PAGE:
Researchers say 'tree of life' actually a 'bush'

The idea is that when incidents of rapid speciation arise, evolution moves so quickly that the genome doesn't diverge neatly.
By Brooks Hays  |  Aug. 18, 2015 at 6:14 PM
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UPPSALA, Sweden, Aug. 18 (UPI) -- The array of lineages that make up the kingdoms of the biological world are often represented and referred to as "the tree of life" -- each species a branch.

But a new study suggests genealogy is more complicated than a branching tree.

Recently, scientists at Sweden's Uppsala University analyzed the genomic lineages of some 50 bird species using a new statistical method based on the phenomenon of "jumping genes" and "incomplete lineage sorting."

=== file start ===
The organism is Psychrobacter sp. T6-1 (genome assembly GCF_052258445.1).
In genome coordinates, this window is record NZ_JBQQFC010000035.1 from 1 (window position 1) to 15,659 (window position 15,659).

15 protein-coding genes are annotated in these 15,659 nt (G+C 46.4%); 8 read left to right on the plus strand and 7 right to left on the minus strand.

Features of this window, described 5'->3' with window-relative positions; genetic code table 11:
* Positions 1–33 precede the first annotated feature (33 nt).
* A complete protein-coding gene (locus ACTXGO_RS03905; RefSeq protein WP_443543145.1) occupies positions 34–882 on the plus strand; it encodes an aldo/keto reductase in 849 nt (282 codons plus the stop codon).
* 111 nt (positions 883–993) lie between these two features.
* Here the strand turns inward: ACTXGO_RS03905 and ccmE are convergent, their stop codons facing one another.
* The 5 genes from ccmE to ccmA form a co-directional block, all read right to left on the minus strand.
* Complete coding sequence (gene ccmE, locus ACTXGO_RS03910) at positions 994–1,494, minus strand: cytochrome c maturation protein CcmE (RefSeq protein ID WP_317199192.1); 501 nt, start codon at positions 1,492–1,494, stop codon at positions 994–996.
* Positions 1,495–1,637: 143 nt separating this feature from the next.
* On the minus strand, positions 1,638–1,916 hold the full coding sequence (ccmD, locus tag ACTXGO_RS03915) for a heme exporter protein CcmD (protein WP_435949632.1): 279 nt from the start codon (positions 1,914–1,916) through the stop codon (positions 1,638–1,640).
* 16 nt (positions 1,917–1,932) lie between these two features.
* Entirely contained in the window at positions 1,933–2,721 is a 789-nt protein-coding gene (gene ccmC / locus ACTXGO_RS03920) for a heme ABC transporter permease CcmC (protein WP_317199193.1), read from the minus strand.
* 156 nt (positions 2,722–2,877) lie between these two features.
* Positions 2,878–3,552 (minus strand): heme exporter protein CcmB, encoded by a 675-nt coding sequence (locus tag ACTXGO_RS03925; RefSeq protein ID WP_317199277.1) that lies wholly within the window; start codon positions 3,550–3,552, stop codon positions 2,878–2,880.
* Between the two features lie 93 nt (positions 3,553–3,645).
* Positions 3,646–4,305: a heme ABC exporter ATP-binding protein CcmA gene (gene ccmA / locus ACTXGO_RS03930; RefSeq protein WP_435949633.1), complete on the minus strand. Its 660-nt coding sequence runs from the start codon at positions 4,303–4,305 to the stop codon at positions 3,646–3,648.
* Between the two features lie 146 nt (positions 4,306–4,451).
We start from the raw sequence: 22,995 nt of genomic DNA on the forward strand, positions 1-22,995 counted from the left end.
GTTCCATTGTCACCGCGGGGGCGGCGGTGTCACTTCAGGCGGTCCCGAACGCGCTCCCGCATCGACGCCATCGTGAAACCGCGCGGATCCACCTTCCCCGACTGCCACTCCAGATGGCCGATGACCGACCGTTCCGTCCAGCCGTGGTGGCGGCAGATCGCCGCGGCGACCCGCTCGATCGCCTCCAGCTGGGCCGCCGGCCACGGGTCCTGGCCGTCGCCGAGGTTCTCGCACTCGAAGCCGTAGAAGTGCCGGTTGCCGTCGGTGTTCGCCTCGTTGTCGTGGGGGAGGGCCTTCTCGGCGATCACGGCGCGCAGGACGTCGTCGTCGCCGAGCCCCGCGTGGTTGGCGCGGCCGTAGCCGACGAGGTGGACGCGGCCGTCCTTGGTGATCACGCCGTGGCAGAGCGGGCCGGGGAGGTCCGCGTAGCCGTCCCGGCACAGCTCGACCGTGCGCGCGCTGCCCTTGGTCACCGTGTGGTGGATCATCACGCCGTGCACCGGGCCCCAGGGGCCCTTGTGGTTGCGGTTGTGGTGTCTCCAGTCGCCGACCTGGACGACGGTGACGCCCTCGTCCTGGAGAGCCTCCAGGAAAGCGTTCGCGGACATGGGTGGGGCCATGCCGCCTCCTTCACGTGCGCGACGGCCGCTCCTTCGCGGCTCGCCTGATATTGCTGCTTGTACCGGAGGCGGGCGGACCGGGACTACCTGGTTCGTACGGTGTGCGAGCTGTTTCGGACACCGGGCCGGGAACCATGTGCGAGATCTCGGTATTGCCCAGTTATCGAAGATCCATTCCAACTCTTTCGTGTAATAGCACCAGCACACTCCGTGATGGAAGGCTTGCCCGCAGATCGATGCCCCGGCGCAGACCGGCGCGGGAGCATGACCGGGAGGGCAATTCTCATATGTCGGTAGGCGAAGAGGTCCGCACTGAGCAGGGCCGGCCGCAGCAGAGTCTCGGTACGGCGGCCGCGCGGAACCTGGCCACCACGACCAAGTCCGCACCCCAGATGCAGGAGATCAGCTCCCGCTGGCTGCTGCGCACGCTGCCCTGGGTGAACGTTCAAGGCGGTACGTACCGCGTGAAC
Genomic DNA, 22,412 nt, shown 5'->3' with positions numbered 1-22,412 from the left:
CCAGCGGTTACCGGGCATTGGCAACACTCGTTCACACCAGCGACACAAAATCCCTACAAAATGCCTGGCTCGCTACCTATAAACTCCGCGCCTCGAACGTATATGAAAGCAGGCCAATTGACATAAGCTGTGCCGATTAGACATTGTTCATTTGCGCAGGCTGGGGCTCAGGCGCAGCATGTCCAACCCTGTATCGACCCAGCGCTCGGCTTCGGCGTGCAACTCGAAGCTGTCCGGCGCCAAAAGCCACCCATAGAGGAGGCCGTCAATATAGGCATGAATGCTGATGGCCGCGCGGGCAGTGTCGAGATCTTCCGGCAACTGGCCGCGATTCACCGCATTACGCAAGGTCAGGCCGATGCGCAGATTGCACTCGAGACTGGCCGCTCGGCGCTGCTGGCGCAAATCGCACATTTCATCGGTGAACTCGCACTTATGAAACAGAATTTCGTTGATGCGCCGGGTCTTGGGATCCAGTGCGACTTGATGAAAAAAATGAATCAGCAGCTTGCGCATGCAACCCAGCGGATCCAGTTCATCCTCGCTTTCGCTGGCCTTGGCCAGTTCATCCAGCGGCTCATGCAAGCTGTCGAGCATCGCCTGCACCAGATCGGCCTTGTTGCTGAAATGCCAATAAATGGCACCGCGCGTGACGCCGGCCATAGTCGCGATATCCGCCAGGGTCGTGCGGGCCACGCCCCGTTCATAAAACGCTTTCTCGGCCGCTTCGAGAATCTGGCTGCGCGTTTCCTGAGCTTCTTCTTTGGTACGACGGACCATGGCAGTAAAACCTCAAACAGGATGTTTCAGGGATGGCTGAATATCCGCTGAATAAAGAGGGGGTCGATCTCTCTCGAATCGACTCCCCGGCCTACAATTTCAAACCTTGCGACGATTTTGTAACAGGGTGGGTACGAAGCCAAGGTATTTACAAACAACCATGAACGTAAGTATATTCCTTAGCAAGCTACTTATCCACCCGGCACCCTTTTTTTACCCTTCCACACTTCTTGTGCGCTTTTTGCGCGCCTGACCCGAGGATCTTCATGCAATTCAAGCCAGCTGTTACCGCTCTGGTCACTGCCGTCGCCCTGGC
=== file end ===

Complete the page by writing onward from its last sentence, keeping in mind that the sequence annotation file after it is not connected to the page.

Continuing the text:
The idea is that when incidents of rapid speciation arise, evolution moves so quickly that the genome doesn't diverge neatly but is haphazardly dispersed.

"We can see that the very rapid rate at which various bird species started evolving once the dinosaurs went extinct, i.e. around 65 million years ago, meant that the genome failed to split into separate lineages during the process of speciation," researcher Hans Ellegren explained in a press release.

Ellegren is the lead author of a new paper on the subject, published in the journal PLOS Biology.

"Previously, the difficulty resided in finding instances of incomplete lineage sorting far back in time," Ellegren added. "Therefore, it's been unknown if this phenomenon has affected evolution to any appreciable extent."

The sporadic transposal of genes can complicate the relations among different species. The new analysis, for example, reveals part of a cuckoo's genome to be more closely related to a hummingbird than a pigeon, while the opposite is true of another portion.

"The more complex kinship patterns that result from this phenomenon mean that the 'tree of life' should often be understood as a 'bush o life,'" the researchers say.

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